My starting point was that the high romanticism deserves a movie. It is not a very illuminated period in film, almost forgotten. I come across some letters from 1836 at the Royal Library in Copenhagen. The letters are written by a young Dane, who was stationed at Gold Coast - at that time a Danish trading post in West Africa - and they burn to this day with desperation, adventure and furious solitude. I read everything that was written about the time. In the film I combine several people and events into a new story. The film deals with something we know very little about. Moreover, it is an era that is similar to our own. We are, as the Romantics, at the end of the road after a 20th century which, in an effort to streamline and rationalize the world order, led too so much tragedy. I wanted to create a hymn. A hymn to all living things.
While you’ve worked in the arena of fiction - such as writing novels - your filmmaking work has been mainly focused on documentary. How important was it to have this documentary feel to The Gold Coast?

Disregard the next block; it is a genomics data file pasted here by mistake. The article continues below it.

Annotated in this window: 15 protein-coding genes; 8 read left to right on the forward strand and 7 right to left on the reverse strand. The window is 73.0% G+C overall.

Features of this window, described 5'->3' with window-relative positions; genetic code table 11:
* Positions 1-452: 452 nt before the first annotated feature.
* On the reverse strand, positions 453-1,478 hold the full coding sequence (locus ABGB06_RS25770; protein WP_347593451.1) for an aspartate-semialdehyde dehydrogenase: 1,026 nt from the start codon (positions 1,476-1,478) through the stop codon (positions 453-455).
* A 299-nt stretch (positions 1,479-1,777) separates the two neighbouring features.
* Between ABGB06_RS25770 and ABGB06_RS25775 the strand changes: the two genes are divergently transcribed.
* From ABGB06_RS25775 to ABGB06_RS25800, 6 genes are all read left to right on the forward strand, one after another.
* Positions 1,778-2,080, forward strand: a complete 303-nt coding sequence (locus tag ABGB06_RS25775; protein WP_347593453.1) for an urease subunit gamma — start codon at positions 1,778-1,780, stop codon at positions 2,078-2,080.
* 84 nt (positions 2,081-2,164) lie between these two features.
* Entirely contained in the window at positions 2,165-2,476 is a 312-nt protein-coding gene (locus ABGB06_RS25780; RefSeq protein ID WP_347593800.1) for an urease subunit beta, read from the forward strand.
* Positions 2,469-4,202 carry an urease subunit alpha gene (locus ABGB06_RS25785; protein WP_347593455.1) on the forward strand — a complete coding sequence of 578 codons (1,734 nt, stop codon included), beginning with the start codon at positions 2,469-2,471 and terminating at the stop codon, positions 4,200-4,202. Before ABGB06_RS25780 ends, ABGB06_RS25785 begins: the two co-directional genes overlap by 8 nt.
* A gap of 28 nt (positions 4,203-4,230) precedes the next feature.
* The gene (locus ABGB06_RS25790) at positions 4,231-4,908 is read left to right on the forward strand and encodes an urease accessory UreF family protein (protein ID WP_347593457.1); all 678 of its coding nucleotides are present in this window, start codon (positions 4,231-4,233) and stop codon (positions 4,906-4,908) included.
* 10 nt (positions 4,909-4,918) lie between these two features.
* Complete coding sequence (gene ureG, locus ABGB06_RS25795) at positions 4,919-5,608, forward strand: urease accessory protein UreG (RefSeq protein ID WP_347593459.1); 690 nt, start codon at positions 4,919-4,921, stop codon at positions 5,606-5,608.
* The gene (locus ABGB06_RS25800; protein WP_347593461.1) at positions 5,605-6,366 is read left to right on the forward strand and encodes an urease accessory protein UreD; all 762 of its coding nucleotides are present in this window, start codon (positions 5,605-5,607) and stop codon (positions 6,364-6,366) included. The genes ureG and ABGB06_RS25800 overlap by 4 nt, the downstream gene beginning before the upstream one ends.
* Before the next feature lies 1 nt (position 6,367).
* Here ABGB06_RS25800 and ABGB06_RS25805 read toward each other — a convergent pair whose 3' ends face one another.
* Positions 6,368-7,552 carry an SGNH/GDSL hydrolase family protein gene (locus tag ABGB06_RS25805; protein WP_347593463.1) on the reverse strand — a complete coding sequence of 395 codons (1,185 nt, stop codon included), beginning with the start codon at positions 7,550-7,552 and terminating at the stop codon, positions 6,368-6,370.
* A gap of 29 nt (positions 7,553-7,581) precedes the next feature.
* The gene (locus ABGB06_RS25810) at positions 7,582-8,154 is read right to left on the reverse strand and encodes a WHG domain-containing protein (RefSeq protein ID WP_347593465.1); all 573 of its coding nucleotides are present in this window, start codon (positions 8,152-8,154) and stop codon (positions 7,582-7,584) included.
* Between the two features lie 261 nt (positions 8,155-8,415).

I try to fill the actors with everything I know and can. I tell them about my own life. Trials and triumphs. I introduce them to the experts, scientists and philosophers, which I like to listen to. But when it’s done, I step into the background. So I operate only as an invisible force. I want the actors themselves to embrace and embody their characters. They are at this point wiser than me. I shoot long takes where I try to set it all free. I wish for the scene to unfold in a manner that you could never have planned for. I go for freshness and playfulness. No stone is left unturned. I return to the same point again and again. I find myself in the hunter-collector mode. Anything goes, as long as it adds something new to the film. We all go exploring in the story, the characters, in today’s shoot.